However there are exceptions to this rule with regards to some Thai monuments. Thais, like Americans, are a monument-building people. However a few of their monuments would be tremendously improved if we could paraphrase – even only a little bit.
For instance, one of the relief sculptures at the base of Thailand’s most famous monument, the Democracy Monument in Bangkok, shows a heroic and united armed forces doing battle (it is not clear against whom).

This panel is entitled: "Soldiers Fighting for Democracy" but by cutting the fat out and making it to be just “Soldiers Fighting Democracy” allows a more historically accurate description of Thailand’s military. I mean since when in history did the Thai military ever fight FOR democracy? On the other hand, there are many instances where they have been shown to be directly opposing it; the 18 coups in 80 years, the violent and deadly repression of democracy movements (1973, 1992 and 2010), the interference in politics, and, of course, their own admittance that their role is to protect their monarchy.
Ironically, this October 14th marks the 38th anniversary of the deadliest massacre of innocent Thai citizens peacefully protesting for democracy by the Thai military. Two days after this anniversary, on October 16th, Dr. Martin Luther King’s memorial will be officially dedicated.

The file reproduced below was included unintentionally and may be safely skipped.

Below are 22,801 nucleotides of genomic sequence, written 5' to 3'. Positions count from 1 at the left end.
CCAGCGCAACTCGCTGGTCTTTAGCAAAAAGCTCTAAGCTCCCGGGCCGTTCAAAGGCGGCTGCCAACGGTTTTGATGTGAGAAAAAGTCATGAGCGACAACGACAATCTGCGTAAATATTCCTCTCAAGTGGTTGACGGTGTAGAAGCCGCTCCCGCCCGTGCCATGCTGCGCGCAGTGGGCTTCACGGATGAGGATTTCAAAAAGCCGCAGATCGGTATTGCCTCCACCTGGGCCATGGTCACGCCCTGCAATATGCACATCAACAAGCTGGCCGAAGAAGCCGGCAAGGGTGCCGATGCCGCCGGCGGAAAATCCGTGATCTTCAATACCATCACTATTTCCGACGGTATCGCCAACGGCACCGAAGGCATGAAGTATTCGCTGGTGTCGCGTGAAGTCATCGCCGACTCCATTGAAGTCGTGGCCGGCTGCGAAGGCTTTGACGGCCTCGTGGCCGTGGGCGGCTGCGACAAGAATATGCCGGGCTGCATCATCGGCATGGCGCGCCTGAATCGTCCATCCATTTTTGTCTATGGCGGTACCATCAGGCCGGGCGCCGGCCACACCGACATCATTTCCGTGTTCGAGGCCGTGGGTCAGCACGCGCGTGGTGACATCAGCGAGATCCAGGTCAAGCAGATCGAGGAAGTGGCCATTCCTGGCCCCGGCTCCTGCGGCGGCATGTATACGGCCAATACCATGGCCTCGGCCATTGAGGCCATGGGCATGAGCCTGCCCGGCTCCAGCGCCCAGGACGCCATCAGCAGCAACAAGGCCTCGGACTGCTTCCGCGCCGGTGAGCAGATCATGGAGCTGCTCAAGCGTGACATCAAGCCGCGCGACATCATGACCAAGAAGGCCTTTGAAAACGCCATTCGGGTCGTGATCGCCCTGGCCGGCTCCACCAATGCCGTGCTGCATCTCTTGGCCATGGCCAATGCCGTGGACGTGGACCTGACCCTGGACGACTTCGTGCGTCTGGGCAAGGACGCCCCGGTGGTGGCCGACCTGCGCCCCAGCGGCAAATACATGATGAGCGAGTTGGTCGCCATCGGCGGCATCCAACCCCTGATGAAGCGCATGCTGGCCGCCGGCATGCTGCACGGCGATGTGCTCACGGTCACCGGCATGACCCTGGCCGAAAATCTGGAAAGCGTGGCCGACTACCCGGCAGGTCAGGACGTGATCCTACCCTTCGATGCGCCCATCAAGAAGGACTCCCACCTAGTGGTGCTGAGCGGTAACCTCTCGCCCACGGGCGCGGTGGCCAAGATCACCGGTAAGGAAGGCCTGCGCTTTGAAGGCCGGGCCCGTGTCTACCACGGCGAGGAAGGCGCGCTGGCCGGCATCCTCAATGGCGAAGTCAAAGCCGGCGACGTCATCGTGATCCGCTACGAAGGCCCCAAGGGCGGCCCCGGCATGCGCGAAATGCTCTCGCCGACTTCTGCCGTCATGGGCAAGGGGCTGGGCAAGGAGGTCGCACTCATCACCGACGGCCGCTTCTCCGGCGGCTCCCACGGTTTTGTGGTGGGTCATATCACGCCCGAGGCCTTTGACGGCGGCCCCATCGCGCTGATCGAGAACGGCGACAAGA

Thursday, September 8, 2011

Surapong, Stooges, SIFA and Swastikas

I’d like to introduce my readers to Surapong Jayanama. The nature of Surapong’s politics can be seen in the histories of the countries where he was the Thai ambassador; Vietnam, South Africa and Germany.  He also comes from a family of Thai diplomats who also do not support democracy. He is related to Direk Jayanama, Thailand’s ambassador to Japan during World War II when the military dictatorship back then chose to support the Axis Powers against the free world. Surapong’s brothers, Asda and Apipong also have been diplomats for Thailand (but mostly for themselves).

Surapong and his brother Asda joined with another member of Thailand’s foreign service, PAD member Kasit Piromya, in publicly criticizing Thailand’s democratically elected government and openly supporting the military coup in 2006. Surapong, Asda, and Kasit have often been referred to in the US as the “Three Stooges of Thai Diplomacy.